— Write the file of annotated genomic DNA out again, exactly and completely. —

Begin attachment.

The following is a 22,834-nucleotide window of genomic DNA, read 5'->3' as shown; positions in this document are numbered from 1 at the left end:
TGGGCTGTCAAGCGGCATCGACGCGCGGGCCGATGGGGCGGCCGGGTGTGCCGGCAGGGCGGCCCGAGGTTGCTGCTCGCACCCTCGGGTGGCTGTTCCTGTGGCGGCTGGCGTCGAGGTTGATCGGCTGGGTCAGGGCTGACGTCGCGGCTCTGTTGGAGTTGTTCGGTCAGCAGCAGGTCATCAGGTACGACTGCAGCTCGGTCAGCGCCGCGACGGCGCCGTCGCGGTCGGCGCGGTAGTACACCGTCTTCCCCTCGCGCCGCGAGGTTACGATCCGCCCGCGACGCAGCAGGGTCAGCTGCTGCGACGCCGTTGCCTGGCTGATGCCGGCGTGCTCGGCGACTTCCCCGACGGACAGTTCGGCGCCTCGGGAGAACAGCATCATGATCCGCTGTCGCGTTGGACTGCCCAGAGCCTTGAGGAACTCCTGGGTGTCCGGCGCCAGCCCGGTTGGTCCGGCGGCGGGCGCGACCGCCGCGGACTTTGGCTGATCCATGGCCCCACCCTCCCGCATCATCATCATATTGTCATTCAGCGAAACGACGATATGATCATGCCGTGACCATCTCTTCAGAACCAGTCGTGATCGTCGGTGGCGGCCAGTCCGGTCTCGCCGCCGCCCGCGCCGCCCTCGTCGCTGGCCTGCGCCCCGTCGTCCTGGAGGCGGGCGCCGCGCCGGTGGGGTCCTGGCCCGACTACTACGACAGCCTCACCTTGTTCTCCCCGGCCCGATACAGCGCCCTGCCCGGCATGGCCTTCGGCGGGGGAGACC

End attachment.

The following is a 22,834-nucleotide window of genomic DNA, read 5'->3' as shown; positions in this document are numbered from 1 at the left end:
TGGGCTGTCAAGCGGCATCGACGCGCGGGCCGATGGGGCGGCCGGGTGTGCCGGCAGGGCGGCCCGAGGTTGCTGCTCGCACCCTCGGGTGGCTGTTCCTGTGGCGGCTGGCGTCGAGGTTGATCGGCTGGGTCAGGGCTGACGTCGCGGCTCTGTTGGAGTTGTTCGGTCAGCAGCAGGTCATCAGGTACGACTGCAGCTCGGTCAGCGCCGCGACGGCGCCGTCGCGGTCGGCGCGGTAGTACACCGTCTTCCCCTCGCGCCGCGAGGTTACGATCCGCCCGCGACGCAGCAGGGTCAGCTGCTGCGACGCCGTTGCCTGGCTGATGCCGGCGTGCTCGGCGACTTCCCCGACGGACAGTTCGGCGCCTCGGGAGAACAGCATCATGATCCGCTGTCGCGTTGGACTGCCCAGAGCCTTGAGGAACTCCTGGGTGTCCGGCGCCAGCCCGGTTGGTCCGGCGGCGGGCGCGACCGCCGCGGACTTTGGCTGATCCATGGCCCCACCCTCCCGCATCATCATCATATTGTCATTCAGCGAAACGACGATATGATCATGCCGTGACCATCTCTTCAGAACCAGTCGTGATCGTCGGTGGCGGCCAGTCCGGTCTCGCCGCCGCCCGCGCCGCCCTCGTCGCTGGCCTGCGCCCCGTCGTCCTGGAGGCGGGCGCCGCGCCGGTGGGGTCCTGGCCCGACTACTACGACAGCCTCACCTTGTTCTCCCCGGCCCGATACAGCGCCCTGCCCGGCATGGCCTTCGGCGGGGGAGACC